What is somewhat troubling is that household debt reached a record C$2.2 trillion in Canada. Economists would have you take comfort in the fact that growth in that debt increased at its slowest pace in four years (4.3%), I tend to watch the absolute dollar figure…yikes!
‘Good Things, Sometimes Take Time’
Alas, this is the plight of a value investor, of which I am. I’m reminded of a scene in a movie in which an old grizzled investor walks onto a trading floor, populated by myopic stock brokers half his age, dispensing the sage advice that, ‘good things, sometimes take time’. The meaning behind that message was to set sightlines further out and buy quality as opposed to flash. It’s not an easy strategy to execute because so much of how we relate to money is based on our emotion. If we see positive numbers, we’re happy and continue to think, ‘let it ride’. The opposite is also true.
Our portfolios have echoed that above sentiment from day one. As is evident with our heavier allocation to Canada as opposed to the rest of the world. Oh, we have other geographies weighted in our portfolios, but they’re underweighted relative what our long-term expectations would be for a globally allocated portfolio. We call this a Value Strategy because the fundamentals would suggest that the market should be trading higher than where it is now. Growth on the other hand is a strategy seeking higher and higher earnings.
The two graphs show these strategies to each other over the past 10 years. You may be prompted to ask, ‘but Mark you made it sound as if Value has been beaten up relative to Growth?’ True enough, it may have come off that way.
However, the point to be made is that although the profiles of return may have looked different when comparing Canadian Growth Stocks (stocks which are growing the bottom line faster than the market) vs Canadian Value Stocks (stocks that tend to trade at a lower price relative to what their fundamentals would suggest), in the broader international markets most stocks in Canada would be considered value, regardless how they would compare domestically. Aside: Look at the U.S. graphs below, they even go further to illustrate this relationship.
What’s also true of Value investing is that sometimes it’s unpopular because it can tend to lag in the last stages of a market before the market corrects. Sometimes the lag can also be a negative.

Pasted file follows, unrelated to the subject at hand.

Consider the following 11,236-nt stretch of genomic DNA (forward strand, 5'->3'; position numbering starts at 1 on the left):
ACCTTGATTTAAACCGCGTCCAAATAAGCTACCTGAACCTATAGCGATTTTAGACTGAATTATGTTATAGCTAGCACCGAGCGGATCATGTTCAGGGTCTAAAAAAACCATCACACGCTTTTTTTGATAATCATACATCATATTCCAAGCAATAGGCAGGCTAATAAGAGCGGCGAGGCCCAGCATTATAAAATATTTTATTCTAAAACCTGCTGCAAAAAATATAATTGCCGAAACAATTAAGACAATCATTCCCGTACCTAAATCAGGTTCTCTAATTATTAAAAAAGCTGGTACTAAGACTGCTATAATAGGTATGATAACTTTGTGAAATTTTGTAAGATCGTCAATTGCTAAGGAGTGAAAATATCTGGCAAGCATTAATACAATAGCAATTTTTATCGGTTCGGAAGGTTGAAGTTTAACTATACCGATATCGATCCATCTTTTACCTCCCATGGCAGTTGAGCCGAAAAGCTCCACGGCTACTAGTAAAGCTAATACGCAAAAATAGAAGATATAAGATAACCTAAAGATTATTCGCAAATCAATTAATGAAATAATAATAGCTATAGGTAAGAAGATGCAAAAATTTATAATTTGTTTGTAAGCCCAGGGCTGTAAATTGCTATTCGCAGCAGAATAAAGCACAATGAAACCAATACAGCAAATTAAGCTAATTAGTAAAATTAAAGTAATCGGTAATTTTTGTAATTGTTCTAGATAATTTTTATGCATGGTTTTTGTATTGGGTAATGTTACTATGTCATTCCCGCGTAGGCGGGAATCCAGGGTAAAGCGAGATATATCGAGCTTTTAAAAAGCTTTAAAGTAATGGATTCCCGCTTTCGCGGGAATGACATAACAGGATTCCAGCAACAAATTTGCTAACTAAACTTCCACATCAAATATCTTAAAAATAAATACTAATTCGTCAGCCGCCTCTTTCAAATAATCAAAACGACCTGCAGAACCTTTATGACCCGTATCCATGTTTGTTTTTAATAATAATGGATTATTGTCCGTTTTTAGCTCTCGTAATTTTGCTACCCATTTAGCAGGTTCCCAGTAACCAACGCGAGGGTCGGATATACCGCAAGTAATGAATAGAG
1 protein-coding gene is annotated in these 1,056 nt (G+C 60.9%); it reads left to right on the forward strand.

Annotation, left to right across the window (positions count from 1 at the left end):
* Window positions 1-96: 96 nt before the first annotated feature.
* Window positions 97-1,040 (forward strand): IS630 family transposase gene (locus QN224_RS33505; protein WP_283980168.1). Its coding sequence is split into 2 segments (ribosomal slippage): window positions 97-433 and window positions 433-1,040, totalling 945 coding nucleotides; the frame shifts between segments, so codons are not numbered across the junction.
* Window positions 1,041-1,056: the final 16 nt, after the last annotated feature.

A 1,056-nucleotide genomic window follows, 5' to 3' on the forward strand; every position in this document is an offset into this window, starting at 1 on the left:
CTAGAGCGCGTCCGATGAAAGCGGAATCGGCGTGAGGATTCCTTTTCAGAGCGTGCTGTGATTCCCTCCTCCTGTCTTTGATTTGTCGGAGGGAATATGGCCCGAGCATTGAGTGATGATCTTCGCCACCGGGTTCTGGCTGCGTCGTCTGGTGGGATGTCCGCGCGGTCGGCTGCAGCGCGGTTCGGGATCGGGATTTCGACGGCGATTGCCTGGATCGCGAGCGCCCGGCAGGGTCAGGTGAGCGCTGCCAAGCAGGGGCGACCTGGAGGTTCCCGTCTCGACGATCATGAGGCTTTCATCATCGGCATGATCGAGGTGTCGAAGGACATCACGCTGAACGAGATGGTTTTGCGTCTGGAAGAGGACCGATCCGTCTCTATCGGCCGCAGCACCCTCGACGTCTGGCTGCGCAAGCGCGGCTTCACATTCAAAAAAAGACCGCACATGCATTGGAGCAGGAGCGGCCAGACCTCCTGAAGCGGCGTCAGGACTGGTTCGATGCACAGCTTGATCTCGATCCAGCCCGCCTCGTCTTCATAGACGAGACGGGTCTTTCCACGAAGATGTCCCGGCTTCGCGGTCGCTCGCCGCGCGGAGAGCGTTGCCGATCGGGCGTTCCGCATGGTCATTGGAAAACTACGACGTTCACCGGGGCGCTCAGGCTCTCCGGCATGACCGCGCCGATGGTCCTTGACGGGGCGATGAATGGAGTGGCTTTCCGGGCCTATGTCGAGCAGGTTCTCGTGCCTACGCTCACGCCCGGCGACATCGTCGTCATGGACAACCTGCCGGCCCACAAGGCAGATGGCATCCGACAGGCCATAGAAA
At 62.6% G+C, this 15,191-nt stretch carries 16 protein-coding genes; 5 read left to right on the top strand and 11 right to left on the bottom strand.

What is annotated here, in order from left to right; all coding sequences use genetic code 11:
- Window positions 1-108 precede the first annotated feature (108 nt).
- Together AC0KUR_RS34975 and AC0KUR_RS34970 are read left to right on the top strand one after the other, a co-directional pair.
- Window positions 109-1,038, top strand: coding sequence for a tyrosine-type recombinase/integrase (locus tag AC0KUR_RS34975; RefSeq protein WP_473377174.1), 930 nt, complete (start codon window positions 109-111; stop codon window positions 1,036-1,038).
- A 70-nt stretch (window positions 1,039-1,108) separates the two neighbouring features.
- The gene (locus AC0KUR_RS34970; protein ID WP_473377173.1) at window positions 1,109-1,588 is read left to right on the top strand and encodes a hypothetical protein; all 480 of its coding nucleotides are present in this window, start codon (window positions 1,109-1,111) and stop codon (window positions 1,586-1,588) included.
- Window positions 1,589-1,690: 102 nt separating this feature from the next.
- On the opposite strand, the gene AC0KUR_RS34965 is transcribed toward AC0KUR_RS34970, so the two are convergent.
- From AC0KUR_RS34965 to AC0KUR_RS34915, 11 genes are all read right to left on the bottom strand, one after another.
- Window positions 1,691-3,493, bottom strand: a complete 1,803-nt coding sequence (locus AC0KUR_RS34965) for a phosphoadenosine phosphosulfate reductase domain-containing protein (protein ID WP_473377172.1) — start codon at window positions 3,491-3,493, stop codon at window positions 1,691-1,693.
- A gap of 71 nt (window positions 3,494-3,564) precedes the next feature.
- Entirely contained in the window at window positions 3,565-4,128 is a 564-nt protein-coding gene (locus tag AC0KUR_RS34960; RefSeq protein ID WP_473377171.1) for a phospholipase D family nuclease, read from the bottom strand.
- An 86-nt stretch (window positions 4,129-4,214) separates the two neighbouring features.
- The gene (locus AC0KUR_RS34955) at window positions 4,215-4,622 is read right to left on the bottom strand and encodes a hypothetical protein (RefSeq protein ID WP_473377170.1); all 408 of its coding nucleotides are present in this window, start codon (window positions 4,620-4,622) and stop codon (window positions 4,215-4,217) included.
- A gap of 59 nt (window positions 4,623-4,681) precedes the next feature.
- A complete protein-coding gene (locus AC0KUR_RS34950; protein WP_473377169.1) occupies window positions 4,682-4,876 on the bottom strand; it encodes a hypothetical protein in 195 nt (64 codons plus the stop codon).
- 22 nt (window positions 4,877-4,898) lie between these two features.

Portfolios v Markets
How did our portfolios hold up over the quarter? Above are composite returns, which means that we’ve aggregated all the portfolios together to create a return. Your individual returns may be higher or lower depending when transfers came in, specific cash requirements and different fee levels.
All told, returns we were flat to slightly positive. Relative to the indices we’ve remained neutral and have chosen to take a wait and see attitude to making any moves especially in light of the disparity of market circumstances and uncertainty in trade discussions. It’s important to note that the volatility of our portfolios, to date, has approximated that of holding bonds.
The above table shows the annualized risk (volatility) of the S&P Canada Aggregate Bond Index – an index that is a cross section of all bonds that trade in Canada. Up to the end of the quarter our portfolios have demonstrated a similar, if not less, volatility than that bond benchmark.
The impact of having a NAFTA agreement unsigned and the potential of a trade war weighed on Canadian equity performance and didn’t allow for much investment conviction to take sides in a portfolio. As many of you have heard me say, concerning decision making from the Whitehouse, there’s little ability to forecast with any measure of confidence what policies and initiatives get announced and enforced. No doubt that uncertainty has been weighing on returns.
The S&P/TSX continued to struggle in Q3. Its price return was a negative 1.26%. All this coming from the impact of trade negotiations and how they would affect our major exports into the U.S. Energy and Materials felt the impact more than any other sector in the TSX other than Consumer Discretionary stocks. Keep in mind we are an economy that tends to supply the raw material needs of the world through our exports. With the U.S. being the main buyer of most of those inputs.
Fortunately, Banks, Industrials, Health Care and IT kept index total return in positive territory for the year to date. The doldrums of the S&P/TSX are not attributable to economic weakness. Canadian GDP continues to surprise on the upside and index earnings have come in above expectations. This development, coupled with potential tax relief for corporations in the upcoming federal fiscal update, could support earnings of companies in key industries that have been trading at a substantial discount to their historical average – VALUE.